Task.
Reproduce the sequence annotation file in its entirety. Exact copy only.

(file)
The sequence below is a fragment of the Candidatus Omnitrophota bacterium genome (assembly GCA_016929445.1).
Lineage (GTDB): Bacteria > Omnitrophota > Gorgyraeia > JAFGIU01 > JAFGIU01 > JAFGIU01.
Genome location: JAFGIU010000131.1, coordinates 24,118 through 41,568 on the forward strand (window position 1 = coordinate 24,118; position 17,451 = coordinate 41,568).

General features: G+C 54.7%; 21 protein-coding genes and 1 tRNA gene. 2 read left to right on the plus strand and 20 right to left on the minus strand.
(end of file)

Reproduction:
The sequence below is a fragment of the Candidatus Omnitrophota bacterium genome (assembly GCA_016929445.1).
Lineage (GTDB): Bacteria > Omnitrophota > Gorgyraeia > JAFGIU01 > JAFGIU01 > JAFGIU01.
Genome location: JAFGIU010000131.1, coordinates 24,118 through 41,568 on the forward strand (window position 1 = coordinate 24,118; position 17,451 = coordinate 41,568).

General features: G+C 54.7%; 21 protein-coding genes and 1 tRNA gene. 2 read left to right on the plus strand and 20 right to left on the minus strand.